Don’t ignore your dog if he needs to go to the bathroom, because puppies can only hold it for so long. The rule of thumb is your barking dog can only hold it for his age plus 1. For example, if you have a 3-month old pup, then he can hold it for 4 hours at most.
Solution: You can attempt to let your dog out if you suspect he needs to go, but you can only take him directly to his potty spot and do not let him leave until he does his business. If he doesn’t go within 10 minutes, then take your dog back into the crate again.
They Just Want You
This is the type of barking in the crate you should ignore. In the beginning, this type of barking is inevitable. Your dog feels unfamiliar and anxious in a new environment, which is why we suggested keeping the crate in your room during the night and in a space where they can see you during the day. We don’t recommend allowing your puppy to sleep with you in the same bed right from the start, because it’s very unlikely that he will ever want to sleep on his own again.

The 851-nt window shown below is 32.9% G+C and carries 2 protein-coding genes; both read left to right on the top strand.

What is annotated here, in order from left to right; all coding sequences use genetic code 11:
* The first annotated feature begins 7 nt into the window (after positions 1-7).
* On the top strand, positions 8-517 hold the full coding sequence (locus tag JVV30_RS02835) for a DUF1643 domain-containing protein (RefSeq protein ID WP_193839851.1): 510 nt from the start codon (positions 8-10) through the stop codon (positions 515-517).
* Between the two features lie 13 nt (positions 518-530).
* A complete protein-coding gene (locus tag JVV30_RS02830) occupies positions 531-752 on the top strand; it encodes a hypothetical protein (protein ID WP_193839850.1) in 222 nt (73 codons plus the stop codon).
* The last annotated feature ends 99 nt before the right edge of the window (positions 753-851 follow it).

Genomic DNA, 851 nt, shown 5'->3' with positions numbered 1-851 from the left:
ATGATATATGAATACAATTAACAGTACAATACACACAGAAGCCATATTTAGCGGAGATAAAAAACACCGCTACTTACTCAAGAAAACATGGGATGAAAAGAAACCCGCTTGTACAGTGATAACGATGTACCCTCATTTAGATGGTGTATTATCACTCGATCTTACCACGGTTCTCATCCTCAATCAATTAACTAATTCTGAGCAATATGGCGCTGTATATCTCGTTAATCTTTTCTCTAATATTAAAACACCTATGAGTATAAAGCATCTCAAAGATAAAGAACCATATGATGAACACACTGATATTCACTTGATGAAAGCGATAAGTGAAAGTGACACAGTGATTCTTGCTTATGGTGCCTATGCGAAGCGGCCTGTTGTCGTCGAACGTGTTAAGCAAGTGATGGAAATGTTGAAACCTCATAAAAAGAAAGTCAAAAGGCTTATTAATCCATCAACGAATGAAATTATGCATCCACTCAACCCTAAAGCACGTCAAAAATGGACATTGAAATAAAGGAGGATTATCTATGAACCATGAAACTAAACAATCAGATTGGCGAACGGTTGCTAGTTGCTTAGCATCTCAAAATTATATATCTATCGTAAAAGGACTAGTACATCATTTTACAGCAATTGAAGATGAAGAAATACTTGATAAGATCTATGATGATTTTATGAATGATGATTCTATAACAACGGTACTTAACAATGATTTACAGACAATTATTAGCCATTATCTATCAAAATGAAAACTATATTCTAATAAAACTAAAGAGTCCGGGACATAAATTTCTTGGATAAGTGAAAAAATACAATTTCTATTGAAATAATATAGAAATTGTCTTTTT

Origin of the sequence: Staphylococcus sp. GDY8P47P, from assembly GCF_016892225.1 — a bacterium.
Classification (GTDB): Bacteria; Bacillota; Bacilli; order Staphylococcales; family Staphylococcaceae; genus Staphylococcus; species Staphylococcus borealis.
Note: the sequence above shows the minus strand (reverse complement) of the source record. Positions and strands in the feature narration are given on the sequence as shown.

You shouldn’t reward your dog’s crying with your attention. Most dogs, will bark until they’re tired and then give up. Some dogs are more persistent, but most of the time the dog will learn that there is no use in crying.
Solution: What you should do is ignore the barking and only give attention when your dog stops barking. There will always be a break in between crying and barking sessions, and this is when you encourage him by using treats.
They Want to Play and Explore
Another reason why you may encounter barking dogs in the crate is because of a lot of pent-up energy. Dog owners should always try to tire out their dogs before crating them for a long period. A tired dog is a well-behaved dog, so making sure your dog is well stimulated is the key to a quiet pup.